Games as simple as tic-tac-toe can help technologists learn how to fight cyber attacks, and that’s just what “Capture the Flag” events aim to do: teach critical skills in everything from network sniffing and reverse engineering to cryptoanalysis.
Companies and universities around the world hold “CTF” competitions for people to gain experience solving cybersecurity problems. Whether you’re a security expert or not, games are an effective way to learn about cybersecurity techniques.
How a Walmart CTF event works
On March 28-29, Walmart will hold two internal CTF events. Associates from its Bentonville, Arkansas, headquarters—as well as other company locations, including Sunnyvale, California and India—will participate as individuals or on teams.
“It’ll be open to any Walmart associate who wants to attend,” said Tim MalcomVetter, director of the Red Team at Walmart. The Red Team simulates actions by bad actors against the company’s systems to prepare for possible attacks.
Walmart’s CTF event will include trivia competitions and puzzles to help associates learn more about security. “It’s a friendly, competitive environment for people to practice and get more experience with subjects they’re not as familiar with,” said Danny Chrastil, senior Red Team engineer at Walmart. Some associates who specialize in areas like application security can try their hand in something else, like forensics or cryptography.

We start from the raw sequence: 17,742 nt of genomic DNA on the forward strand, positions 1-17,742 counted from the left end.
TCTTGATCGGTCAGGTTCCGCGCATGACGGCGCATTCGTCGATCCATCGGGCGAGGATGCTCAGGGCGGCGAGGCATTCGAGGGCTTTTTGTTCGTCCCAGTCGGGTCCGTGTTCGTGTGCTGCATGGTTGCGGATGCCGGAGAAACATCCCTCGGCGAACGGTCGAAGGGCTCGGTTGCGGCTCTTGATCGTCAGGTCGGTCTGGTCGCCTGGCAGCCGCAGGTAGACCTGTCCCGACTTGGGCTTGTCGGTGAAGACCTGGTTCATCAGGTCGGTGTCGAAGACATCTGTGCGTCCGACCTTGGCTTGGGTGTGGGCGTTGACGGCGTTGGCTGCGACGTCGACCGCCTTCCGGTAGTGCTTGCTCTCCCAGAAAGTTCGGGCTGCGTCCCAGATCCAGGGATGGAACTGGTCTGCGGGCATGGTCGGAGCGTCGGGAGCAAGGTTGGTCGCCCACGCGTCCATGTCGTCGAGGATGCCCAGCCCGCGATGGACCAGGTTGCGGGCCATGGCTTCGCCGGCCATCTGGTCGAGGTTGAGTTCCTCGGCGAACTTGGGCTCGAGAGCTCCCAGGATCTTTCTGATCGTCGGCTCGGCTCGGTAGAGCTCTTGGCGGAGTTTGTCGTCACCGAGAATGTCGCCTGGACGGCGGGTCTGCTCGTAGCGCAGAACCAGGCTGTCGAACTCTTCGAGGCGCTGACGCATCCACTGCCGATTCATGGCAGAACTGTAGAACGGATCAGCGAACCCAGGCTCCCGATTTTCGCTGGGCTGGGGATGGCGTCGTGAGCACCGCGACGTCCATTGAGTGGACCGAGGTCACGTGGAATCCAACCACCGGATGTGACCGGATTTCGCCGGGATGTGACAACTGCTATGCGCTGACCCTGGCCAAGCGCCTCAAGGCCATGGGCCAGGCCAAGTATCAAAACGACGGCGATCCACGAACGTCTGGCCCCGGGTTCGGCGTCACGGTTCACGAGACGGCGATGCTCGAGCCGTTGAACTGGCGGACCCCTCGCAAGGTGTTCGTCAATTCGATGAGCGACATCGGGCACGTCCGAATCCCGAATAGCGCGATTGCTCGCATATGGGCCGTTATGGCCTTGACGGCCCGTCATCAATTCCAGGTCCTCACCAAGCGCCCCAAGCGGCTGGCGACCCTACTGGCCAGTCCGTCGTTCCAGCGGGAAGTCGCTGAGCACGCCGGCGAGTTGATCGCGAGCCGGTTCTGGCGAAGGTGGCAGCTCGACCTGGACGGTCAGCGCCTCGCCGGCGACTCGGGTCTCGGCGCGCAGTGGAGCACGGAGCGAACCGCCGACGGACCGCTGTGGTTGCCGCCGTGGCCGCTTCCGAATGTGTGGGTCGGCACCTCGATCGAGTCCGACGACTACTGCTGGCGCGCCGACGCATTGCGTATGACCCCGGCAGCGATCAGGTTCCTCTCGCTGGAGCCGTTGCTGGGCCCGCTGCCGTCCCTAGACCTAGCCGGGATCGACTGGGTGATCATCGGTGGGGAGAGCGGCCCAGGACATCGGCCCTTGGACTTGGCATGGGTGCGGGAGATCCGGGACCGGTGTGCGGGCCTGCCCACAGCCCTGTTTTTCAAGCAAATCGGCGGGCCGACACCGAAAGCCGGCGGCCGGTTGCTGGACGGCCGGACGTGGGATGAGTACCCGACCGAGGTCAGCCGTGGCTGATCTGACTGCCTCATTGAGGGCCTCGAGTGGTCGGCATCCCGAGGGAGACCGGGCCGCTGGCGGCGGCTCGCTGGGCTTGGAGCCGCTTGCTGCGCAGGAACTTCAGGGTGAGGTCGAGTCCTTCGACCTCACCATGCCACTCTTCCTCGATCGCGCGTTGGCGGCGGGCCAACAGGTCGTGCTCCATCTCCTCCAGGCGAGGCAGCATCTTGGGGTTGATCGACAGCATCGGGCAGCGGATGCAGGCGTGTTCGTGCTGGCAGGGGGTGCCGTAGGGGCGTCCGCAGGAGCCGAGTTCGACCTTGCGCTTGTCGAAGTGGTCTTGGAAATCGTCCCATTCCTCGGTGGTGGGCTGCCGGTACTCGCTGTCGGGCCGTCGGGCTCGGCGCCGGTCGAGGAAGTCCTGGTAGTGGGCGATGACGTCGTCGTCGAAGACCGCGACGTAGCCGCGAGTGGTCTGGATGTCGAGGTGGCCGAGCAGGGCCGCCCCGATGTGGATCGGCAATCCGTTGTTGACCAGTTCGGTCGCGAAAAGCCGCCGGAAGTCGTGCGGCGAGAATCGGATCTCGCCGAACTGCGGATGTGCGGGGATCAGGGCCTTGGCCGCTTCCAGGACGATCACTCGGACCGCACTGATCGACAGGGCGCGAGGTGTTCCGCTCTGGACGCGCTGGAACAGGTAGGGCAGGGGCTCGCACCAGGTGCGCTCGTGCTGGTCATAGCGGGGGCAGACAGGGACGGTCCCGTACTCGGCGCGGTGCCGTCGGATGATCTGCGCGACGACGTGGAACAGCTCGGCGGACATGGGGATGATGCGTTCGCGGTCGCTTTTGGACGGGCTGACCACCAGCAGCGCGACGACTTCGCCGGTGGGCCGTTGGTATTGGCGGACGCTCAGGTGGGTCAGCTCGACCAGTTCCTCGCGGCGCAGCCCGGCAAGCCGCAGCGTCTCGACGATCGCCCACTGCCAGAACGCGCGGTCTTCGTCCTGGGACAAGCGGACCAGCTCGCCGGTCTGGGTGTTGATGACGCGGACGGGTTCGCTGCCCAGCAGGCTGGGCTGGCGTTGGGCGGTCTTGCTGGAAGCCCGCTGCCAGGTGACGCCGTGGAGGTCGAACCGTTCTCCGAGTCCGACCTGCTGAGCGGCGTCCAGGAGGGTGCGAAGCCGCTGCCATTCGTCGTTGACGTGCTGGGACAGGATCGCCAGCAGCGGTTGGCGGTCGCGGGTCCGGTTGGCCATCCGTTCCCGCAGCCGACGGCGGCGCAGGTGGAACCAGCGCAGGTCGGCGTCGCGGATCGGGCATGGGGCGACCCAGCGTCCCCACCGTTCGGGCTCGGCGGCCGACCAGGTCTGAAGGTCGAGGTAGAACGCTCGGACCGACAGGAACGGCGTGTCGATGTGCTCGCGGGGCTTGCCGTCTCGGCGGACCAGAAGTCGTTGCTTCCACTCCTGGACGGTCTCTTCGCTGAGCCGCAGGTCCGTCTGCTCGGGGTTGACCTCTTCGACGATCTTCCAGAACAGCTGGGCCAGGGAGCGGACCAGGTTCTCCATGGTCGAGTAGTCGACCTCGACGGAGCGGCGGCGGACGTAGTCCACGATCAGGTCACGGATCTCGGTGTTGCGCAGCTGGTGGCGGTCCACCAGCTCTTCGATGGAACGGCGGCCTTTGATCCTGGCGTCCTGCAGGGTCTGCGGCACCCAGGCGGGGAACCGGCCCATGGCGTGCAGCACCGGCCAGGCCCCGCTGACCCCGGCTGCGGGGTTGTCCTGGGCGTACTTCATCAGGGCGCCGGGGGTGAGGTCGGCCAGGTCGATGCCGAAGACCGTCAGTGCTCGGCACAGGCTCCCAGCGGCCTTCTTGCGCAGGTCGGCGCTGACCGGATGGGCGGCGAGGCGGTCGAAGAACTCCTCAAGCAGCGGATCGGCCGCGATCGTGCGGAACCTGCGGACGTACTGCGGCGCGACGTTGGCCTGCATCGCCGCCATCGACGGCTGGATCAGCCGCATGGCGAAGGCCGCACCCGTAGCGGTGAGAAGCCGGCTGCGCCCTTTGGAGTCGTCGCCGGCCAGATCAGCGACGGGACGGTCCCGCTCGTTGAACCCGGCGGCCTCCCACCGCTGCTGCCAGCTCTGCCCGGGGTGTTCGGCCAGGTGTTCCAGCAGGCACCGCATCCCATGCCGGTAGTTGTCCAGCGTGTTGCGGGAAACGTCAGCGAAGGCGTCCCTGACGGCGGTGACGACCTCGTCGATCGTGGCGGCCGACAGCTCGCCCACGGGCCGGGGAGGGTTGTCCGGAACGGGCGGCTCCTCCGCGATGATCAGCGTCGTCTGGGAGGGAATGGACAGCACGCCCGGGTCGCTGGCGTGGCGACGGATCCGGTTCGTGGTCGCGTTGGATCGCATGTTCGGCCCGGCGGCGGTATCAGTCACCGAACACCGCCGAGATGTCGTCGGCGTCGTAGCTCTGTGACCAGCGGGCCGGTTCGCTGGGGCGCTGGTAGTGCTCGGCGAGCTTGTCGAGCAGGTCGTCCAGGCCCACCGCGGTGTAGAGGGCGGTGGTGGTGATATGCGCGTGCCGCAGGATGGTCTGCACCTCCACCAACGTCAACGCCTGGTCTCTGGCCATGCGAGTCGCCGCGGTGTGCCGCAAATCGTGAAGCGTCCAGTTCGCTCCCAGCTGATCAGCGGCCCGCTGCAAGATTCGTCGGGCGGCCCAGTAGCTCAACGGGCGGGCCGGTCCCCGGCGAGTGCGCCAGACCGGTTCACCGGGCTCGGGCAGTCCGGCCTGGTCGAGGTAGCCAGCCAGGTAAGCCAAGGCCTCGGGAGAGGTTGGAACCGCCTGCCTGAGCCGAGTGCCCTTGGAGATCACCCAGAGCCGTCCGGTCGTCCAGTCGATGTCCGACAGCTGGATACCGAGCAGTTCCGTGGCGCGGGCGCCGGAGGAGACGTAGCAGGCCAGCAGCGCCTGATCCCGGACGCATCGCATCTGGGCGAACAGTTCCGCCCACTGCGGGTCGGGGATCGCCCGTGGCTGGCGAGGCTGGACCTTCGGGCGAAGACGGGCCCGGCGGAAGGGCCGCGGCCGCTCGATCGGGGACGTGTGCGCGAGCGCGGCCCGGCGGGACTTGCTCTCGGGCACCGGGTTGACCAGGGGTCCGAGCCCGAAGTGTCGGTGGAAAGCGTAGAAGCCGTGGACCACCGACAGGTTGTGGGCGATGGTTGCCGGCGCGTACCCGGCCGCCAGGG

Nikhil Phadke, information security technical expert at Walmart, is hosting an event that will use puzzles to teach associates how bad actors attack websites. The other CTF event, organized by MalcomVetter and Chrastil, will use puzzles to address network security problems by working with intentionally vulnerable machines. Associates will even get to participate in a tic-tac-toe challenge where they’ll attempt to beat a computer a certain number of times in 10 seconds.
Walmart will award $500 in prizes at the event, and the winners may not necessarily be experts in tech or cybersecurity. “The whole point is to try to cover a wide variety of security areas, topics and expertise to really have a broad challenge,” said Chrastil.
Applying practical insight
The CTF event isn’t just about games. CTF exercises also allow associates to identify software bugs, missing patches or operating system misconfigurations. Associates come away with a new set of skills and solutions to keep their code—and ultimately their customers—secure.
But, as MalcomVetter said, as long as associates learn something about security and have fun doing it, the event is successful: “What we hope is to deliver a little bit of security knowledge in a fun way and that associates can use that day to day.”
Interested in learning more about InfoSec at Walmart? Sp4rkCon, held Saturday, April 1, 2017, will feature free training and technical talks. Our goal is for budding hackers and seasoned technologists alike to come together as we share ideas and discuss the latest in InfoSec attack defense with some amazing thought leaders. Learn more about the event.